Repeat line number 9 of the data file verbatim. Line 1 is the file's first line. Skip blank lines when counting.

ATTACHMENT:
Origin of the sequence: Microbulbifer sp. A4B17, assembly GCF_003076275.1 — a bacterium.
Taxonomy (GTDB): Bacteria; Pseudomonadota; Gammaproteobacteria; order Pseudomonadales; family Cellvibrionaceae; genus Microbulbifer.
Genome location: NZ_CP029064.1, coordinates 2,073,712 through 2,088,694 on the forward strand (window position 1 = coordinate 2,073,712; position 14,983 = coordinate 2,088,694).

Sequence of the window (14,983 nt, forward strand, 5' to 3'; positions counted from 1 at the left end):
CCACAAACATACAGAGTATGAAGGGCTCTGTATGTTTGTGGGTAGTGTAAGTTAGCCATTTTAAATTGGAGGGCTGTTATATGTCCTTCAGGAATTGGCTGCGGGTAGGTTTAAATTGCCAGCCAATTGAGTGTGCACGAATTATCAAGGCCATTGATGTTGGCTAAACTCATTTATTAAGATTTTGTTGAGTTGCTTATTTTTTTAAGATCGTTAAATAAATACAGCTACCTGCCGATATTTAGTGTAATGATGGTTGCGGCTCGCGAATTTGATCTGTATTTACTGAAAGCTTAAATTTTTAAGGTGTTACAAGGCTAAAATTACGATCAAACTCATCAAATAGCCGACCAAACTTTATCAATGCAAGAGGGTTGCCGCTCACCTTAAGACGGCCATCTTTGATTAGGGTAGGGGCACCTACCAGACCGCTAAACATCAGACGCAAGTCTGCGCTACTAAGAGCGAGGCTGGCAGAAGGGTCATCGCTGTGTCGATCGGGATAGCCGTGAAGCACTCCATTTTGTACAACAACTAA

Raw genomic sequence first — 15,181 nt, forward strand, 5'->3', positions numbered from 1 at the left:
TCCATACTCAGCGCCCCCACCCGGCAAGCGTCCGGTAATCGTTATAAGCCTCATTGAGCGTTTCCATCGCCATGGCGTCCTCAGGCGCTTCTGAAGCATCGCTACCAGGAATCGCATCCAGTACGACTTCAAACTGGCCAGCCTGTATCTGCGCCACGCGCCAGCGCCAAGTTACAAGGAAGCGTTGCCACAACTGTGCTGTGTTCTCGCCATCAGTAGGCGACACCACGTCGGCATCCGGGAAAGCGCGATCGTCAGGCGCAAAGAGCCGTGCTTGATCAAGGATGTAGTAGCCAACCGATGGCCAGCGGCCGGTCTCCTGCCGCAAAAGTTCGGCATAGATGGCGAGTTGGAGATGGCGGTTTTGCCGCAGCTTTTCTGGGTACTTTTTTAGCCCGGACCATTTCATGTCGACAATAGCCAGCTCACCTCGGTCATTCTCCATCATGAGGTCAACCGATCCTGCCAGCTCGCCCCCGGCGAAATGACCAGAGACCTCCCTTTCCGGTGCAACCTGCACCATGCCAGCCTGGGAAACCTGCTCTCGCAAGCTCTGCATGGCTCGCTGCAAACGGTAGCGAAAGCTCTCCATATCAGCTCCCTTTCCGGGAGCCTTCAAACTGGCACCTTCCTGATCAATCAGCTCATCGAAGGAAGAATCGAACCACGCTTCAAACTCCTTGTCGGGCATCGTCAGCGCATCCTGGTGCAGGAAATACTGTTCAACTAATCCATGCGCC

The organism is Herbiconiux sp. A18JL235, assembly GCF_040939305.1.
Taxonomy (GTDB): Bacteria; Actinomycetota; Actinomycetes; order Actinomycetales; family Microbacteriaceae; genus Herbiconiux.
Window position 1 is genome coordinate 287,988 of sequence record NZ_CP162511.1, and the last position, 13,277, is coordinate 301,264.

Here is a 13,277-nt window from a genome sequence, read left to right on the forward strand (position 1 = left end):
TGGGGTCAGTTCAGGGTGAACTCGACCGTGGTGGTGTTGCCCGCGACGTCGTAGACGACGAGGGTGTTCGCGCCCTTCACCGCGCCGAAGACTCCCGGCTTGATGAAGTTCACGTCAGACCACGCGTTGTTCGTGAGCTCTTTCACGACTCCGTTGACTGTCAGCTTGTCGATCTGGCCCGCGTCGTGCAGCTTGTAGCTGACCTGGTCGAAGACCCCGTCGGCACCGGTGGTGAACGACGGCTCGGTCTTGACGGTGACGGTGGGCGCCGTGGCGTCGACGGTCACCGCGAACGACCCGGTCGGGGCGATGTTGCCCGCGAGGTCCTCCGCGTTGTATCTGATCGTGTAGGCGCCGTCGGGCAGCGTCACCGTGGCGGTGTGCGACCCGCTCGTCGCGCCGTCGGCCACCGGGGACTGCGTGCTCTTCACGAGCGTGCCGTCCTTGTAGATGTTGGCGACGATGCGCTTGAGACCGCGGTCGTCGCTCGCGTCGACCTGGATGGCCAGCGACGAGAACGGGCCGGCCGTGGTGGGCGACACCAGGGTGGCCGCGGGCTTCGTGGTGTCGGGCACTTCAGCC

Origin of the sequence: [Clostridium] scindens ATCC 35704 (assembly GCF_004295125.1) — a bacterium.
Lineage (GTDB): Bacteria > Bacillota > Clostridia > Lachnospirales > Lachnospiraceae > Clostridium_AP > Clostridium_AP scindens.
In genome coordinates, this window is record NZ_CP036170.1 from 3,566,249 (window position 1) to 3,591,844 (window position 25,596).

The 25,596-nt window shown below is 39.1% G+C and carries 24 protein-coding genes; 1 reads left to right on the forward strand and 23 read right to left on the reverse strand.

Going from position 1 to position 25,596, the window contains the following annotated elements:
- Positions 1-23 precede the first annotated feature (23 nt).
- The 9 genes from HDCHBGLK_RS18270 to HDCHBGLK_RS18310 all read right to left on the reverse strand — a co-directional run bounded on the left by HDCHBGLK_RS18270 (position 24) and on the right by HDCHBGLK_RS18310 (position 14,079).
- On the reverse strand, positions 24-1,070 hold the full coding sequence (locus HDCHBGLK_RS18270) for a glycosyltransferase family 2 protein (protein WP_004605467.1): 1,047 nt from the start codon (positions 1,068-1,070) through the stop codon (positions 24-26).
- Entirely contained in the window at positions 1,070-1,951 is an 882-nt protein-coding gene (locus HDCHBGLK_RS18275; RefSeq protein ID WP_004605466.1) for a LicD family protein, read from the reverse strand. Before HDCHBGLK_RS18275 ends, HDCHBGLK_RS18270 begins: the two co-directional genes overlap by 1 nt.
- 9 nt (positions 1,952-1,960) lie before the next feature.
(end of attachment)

Taxonomy (GTDB): Bacteria; Actinomycetota; Actinomycetes; order Actinomycetales; family Microbacteriaceae; genus Herbiconiux.